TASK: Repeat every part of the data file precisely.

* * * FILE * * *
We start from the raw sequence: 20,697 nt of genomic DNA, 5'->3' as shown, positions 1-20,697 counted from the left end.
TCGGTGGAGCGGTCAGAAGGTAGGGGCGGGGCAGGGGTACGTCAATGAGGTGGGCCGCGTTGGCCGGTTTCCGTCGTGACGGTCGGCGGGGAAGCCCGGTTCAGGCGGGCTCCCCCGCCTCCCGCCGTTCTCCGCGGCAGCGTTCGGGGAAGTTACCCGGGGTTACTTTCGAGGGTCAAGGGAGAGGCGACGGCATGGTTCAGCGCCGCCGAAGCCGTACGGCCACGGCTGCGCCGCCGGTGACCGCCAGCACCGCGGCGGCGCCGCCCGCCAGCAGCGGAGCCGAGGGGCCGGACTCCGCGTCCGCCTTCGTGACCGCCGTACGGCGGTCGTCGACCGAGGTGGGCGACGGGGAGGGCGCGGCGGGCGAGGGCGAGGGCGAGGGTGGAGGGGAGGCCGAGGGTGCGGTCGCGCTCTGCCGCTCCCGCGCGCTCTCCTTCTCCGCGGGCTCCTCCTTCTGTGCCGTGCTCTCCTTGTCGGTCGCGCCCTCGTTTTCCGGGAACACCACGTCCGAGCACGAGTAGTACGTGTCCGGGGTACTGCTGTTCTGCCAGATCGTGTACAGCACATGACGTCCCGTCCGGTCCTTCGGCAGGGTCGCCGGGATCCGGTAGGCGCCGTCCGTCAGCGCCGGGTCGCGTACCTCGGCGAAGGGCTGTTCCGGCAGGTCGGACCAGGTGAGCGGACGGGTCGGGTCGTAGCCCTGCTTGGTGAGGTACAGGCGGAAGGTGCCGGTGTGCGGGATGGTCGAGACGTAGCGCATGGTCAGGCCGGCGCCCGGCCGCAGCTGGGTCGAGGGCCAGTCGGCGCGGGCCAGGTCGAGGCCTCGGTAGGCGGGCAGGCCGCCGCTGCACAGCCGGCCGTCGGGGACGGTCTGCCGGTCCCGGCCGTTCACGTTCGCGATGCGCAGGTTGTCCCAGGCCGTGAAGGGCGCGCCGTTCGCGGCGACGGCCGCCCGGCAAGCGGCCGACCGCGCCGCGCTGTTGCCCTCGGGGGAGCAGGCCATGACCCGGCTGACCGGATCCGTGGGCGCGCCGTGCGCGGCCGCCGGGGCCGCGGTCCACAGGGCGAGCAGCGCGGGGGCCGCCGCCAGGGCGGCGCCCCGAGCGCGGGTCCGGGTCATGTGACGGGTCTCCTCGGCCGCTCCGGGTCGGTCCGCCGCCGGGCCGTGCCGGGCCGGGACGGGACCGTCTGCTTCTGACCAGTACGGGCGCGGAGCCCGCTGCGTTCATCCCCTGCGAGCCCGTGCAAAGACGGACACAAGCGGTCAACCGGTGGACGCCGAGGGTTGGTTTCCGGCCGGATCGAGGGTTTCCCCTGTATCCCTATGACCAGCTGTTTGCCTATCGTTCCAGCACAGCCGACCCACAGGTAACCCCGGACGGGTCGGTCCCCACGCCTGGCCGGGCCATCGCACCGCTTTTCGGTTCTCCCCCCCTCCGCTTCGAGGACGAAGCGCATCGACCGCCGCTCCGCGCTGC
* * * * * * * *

We start from the raw sequence: 20,697 nt of genomic DNA, 5'->3' as shown, positions 1-20,697 counted from the left end.
TCGGTGGAGCGGTCAGAAGGTAGGGGCGGGGCAGGGGTACGTCAATGAGGTGGGCCGCGTTGGCCGGTTTCCGTCGTGACGGTCGGCGGGGAAGCCCGGTTCAGGCGGGCTCCCCCGCCTCCCGCCGTTCTCCGCGGCAGCGTTCGGGGAAGTTACCCGGGGTTACTTTCGAGGGTCAAGGGAGAGGCGACGGCATGGTTCAGCGCCGCCGAAGCCGTACGGCCACGGCTGCGCCGCCGGTGACCGCCAGCACCGCGGCGGCGCCGCCCGCCAGCAGCGGAGCCGAGGGGCCGGACTCCGCGTCCGCCTTCGTGACCGCCGTACGGCGGTCGTCGACCGAGGTGGGCGACGGGGAGGGCGCGGCGGGCGAGGGCGAGGGCGAGGGTGGAGGGGAGGCCGAGGGTGCGGTCGCGCTCTGCCGCTCCCGCGCGCTCTCCTTCTCCGCGGGCTCCTCCTTCTGTGCCGTGCTCTCCTTGTCGGTCGCGCCCTCGTTTTCCGGGAACACCACGTCCGAGCACGAGTAGTACGTGTCCGGGGTACTGCTGTTCTGCCAGATCGTGTACAGCACATGACGTCCCGTCCGGTCCTTCGGCAGGGTCGCCGGGATCCGGTAGGCGCCGTCCGTCAGCGCCGGGTCGCGTACCTCGGCGAAGGGCTGTTCCGGCAGGTCGGACCAGGTGAGCGGACGGGTCGGGTCGTAGCCCTGCTTGGTGAGGTACAGGCGGAAGGTGCCGGTGTGCGGGATGGTCGAGACGTAGCGCATGGTCAGGCCGGCGCCCGGCCGCAGCTGGGTCGAGGGCCAGTCGGCGCGGGCCAGGTCGAGGCCTCGGTAGGCGGGCAGGCCGCCGCTGCACAGCCGGCCGTCGGGGACGGTCTGCCGGTCCCGGCCGTTCACGTTCGCGATGCGCAGGTTGTCCCAGGCCGTGAAGGGCGCGCCGTTCGCGGCGACGGCCGCCCGGCAAGCGGCCGACCGCGCCGCGCTGTTGCCCTCGGGGGAGCAGGCCATGACCCGGCTGACCGGATCCGTGGGCGCGCCGTGCGCGGCCGCCGGGGCCGCGGTCCACAGGGCGAGCAGCGCGGGGGCCGCCGCCAGGGCGGCGCCCCGAGCGCGGGTCCGGGTCATGTGACGGGTCTCCTCGGCCGCTCCGGGTCGGTCCGCCGCCGGGCCGTGCCGGGCCGGGACGGGACCGTCTGCTTCTGACCAGTACGGGCGCGGAGCCCGCTGCGTTCATCCCCTGCGAGCCCGTGCAAAGACGGACACAAGCGGTCAACCGGTGGACGCCGAGGGTTGGTTTCCGGCCGGATCGAGGGTTTCCCCTGTATCCCTATGACCAGCTGTTTGCCTATCGTTCCAGCACAGCCGACCCACAGGTAACCCCGGACGGGTCGGTCCCCACGCCTGGCCGGGCCATCGCACCGCTTTTCGGTTCTCCCCCCCTCCGCTTCGAGGACGAAGCGCATCGACCGCCGCTCCGCGCTGC